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April 05, 2013 - Image 1

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The Michigan Daily, 2013-04-05

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Ann Arbor, Michigan

Friday, April 5, 2013

michigandaily.com

DMUM prepares
for charity event

Ne)
th
thi
da

Students march for Take Back the Night, a movement combatting sexual assault, Thursday night.
Su rv s of sexual
assault -march in A 2

Take Back the
Night rally brings
together survivors
By CHANNING ROBINSON
Daily Staff Reporter
More than 150 University
students and Ann Arbor resi-
t dents assembled at the Michi-
gan Union Thursday night for
"Take Back the Night," a rally
aimed to raise awareness about
sexual assault in the Ann Arbor
area. Held annually in April
- which is designated as Sex-

ual Assault Awareness Month
- Thursday's event marked the
35th local Take Back the Night.
Take Back the Night is a
national organization that's
goal is to empower and comfort
survivors of sexual assault. Part
of the event's goal was to create
a safe space in which survivors
can share their stories and get
mutual support, said Pam Swid-
er, a leader of the Ann Arbor
chapter.
The event featured a number
of speakers arid performers who
encouraged sexual assault sur-
vivors to focus on moving for-
ward with their lives despite the

horrific events they had faced.
The indoor event was followed
by a march through the streets
of Ann Arbor during which par-
ticipants chanted. ("out of the
buildings and into the streets!
Take back the night!") Partici-
pants linked arms and sang dur-
ing a candlight vigil after the
march.
The evening's key speaker
was Gregg Milligan, author
of "God Must Be Sleeping," a
memoir detailing his child-
hood experience of abuse at the
hands of his mother, his subse-
quent recovery and the after-
See SURVIVORS, Page 3A

Th
will
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put o
the a
event
ness
Hospi
tal in.
Th
to be
ing fo
ing w
be pe
thon
Th
cific I
last
$570,
excee
LS)
a Da
perso
"year
plann

w additions aim event begins before the danc-
ers have even had time to rest
help dancers their feet. In addition to logis-
tical decisions, the 100-dancer
rough 30-hour planning committee reaches
out to performance groups and
ince marathon athletes to make the marathon
more representative of the
By STEPHANIE many individuals and groups
SHENOUDA on campus.
Daily StaffReporter "Anyone who's ever done
Dance Marathon will tell you
e Indoor Track Building it's definitely grueling," Cot-
take a temporary break trell said. "But we do things
sports starting Saturday, along the way to make it fun,
re than 1,000 participants like massages, appearances
n their dancing shoes for from different sports teams and
annual Dance Marathon time to recharge and reconnect
to raise funds and aware- as a group."
for C.S Mott Children's One of Cottrell's favorite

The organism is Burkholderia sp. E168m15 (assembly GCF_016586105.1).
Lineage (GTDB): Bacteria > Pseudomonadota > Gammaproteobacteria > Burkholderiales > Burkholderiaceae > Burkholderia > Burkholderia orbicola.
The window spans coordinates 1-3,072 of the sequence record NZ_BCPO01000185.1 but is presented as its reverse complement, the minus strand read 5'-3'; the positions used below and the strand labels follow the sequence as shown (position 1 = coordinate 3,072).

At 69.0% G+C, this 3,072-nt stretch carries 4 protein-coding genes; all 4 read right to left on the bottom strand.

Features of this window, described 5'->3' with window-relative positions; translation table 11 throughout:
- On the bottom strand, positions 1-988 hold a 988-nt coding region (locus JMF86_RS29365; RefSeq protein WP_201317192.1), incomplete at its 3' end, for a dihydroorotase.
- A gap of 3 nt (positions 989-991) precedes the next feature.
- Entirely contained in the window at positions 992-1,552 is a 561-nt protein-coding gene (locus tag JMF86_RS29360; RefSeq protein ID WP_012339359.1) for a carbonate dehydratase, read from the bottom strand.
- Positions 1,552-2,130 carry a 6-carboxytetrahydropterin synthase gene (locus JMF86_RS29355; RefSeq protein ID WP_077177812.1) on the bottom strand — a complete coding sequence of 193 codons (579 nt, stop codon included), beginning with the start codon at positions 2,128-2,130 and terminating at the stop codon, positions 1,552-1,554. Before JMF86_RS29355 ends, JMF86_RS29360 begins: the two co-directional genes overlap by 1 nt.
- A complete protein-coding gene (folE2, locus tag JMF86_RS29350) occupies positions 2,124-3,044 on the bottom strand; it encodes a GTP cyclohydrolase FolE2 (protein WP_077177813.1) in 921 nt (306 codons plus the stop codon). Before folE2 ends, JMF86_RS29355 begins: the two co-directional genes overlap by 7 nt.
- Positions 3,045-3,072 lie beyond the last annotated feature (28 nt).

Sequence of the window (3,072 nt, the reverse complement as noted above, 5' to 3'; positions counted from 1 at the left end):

ital and Beaumont Hospi- Dance Marathon traditions
Royal Oak, Mich. is called "runabout" which
& event requires everyone entails a quick run around the
dancing, moving or stand- building, followed by a five sec-
r the full 30 hours - start- ond break, mediated by differ-
'ith a line dance that will ent athletic teams. The group
rformed at Dance Mara- also provides a stretching
events across the country. machine and other resources
ough there isn't a spe- to ensure participants stay on
fundraising goal in mind, their feet for the entirety of the
year's marathon raised marathon.
000. Organizers hope to Cottrell added that the event
d that this weekend. is solely about philanthropy,
A junior Hannah Cottrell, with the money raised con-
tnce Marathon spokes- tributing to funding pediatric
n, said the program is a therapy - specifically alterna-
-round activity," because tive options that are not likely
ing for the next year's covered by insurance.

STUDENT GOVERNMENT
Parties prepare
for showdown
at CSJ hearing

"It'stherapythat will helpkids
with disabilities ride in airplanes
or play soccer or climb trees -
things that all kids want to do,"
Cottrell said.
This year, dancers can expect
things to run a little differently
with "pod culture" helping to
foster a tighter-knit sense of
community within eight teams,
each with about 150 people.
"Pod culture gives us the
opportunity for a lot more
involvement and activities," Cot-
trell said. "It also gives the mara-
thon a smaller feel because it can
be kind of overwhelming having
over 1,000 people dancing at one
time."
Each pod has been has been
participating in their own fund-
raising and team-building activi-
ties throughout the year.
Cottrell said the response
to the new approach has been
favorable, and she expects it to
help people reconnect and stay
animated throughout the event.
"We have study stations and
video game stations throughout
the space so people can continue
to move but stay energized the
whole time."
PUJBLC ART
FestiFools,
FoolMoon
to bring
jest to'U
Seventh annual
papier-mich
puppets parade
downtown
By ANNA SADOVSKAYA